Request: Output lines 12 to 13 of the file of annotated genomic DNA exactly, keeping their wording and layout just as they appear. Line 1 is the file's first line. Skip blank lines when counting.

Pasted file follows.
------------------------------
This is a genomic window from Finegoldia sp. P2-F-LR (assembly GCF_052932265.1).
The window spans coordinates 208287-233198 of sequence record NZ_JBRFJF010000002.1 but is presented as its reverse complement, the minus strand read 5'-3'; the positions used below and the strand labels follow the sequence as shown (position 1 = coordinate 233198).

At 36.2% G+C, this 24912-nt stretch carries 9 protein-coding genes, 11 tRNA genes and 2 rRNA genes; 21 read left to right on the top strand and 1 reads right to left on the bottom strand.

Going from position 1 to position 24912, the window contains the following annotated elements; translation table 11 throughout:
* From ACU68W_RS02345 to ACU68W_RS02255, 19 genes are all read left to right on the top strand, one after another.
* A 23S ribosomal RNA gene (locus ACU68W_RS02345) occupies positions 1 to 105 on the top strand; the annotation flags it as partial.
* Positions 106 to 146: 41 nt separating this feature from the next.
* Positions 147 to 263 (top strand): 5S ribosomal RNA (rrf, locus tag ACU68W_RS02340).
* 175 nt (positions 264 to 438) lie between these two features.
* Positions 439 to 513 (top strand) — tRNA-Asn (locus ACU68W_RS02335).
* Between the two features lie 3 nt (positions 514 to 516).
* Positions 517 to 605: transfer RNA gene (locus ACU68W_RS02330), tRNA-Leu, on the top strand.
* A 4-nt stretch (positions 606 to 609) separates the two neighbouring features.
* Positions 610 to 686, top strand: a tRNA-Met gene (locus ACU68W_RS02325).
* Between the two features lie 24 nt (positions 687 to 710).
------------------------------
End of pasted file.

* Positions 517 to 605: transfer RNA gene (locus ACU68W_RS02330), tRNA-Leu, on the top strand.
* A 4-nt stretch (positions 606 to 609) separates the two neighbouring features.